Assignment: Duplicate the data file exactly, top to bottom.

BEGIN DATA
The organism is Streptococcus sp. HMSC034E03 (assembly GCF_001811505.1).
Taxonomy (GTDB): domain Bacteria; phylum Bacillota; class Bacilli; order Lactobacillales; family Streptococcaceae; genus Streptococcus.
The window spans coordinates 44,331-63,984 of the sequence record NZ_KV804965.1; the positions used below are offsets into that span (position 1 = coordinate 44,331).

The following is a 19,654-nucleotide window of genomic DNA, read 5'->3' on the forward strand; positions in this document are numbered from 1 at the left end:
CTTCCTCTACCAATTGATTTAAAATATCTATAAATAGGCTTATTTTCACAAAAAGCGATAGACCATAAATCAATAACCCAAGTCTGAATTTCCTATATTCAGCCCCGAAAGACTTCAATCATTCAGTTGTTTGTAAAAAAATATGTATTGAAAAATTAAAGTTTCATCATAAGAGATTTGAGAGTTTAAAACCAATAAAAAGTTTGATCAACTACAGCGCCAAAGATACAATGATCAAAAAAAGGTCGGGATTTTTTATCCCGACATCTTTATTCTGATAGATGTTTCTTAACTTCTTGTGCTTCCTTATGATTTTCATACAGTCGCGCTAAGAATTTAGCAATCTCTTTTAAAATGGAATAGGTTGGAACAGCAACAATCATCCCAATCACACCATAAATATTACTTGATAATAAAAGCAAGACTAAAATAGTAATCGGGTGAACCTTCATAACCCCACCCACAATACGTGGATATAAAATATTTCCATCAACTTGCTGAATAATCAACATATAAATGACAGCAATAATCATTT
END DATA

The organism is Streptococcus sp. HMSC034E03 (assembly GCF_001811505.1).
Taxonomy (GTDB): domain Bacteria; phylum Bacillota; class Bacilli; order Lactobacillales; family Streptococcaceae; genus Streptococcus.
The window spans coordinates 44,331-63,984 of the sequence record NZ_KV804965.1; the positions used below are offsets into that span (position 1 = coordinate 44,331).

The following is a 19,654-nucleotide window of genomic DNA, read 5'->3' on the forward strand; positions in this document are numbered from 1 at the left end:
CTTCCTCTACCAATTGATTTAAAATATCTATAAATAGGCTTATTTTCACAAAAAGCGATAGACCATAAATCAATAACCCAAGTCTGAATTTCCTATATTCAGCCCCGAAAGACTTCAATCATTCAGTTGTTTGTAAAAAAATATGTATTGAAAAATTAAAGTTTCATCATAAGAGATTTGAGAGTTTAAAACCAATAAAAAGTTTGATCAACTACAGCGCCAAAGATACAATGATCAAAAAAAGGTCGGGATTTTTTATCCCGACATCTTTATTCTGATAGATGTTTCTTAACTTCTTGTGCTTCCTTATGATTTTCATACAGTCGCGCTAAGAATTTAGCAATCTCTTTTAAAATGGAATAGGTTGGAACAGCAACAATCATCCCAATCACACCATAAATATTACTTGATAATAAAAGCAAGACTAAAATAGTAATCGGGTGAACCTTCATAACCCCACCCACAATACGTGGATATAAAATATTTCCATCAACTTGCTGAATAATCAACATATAAATGACAGCAATAATCATTT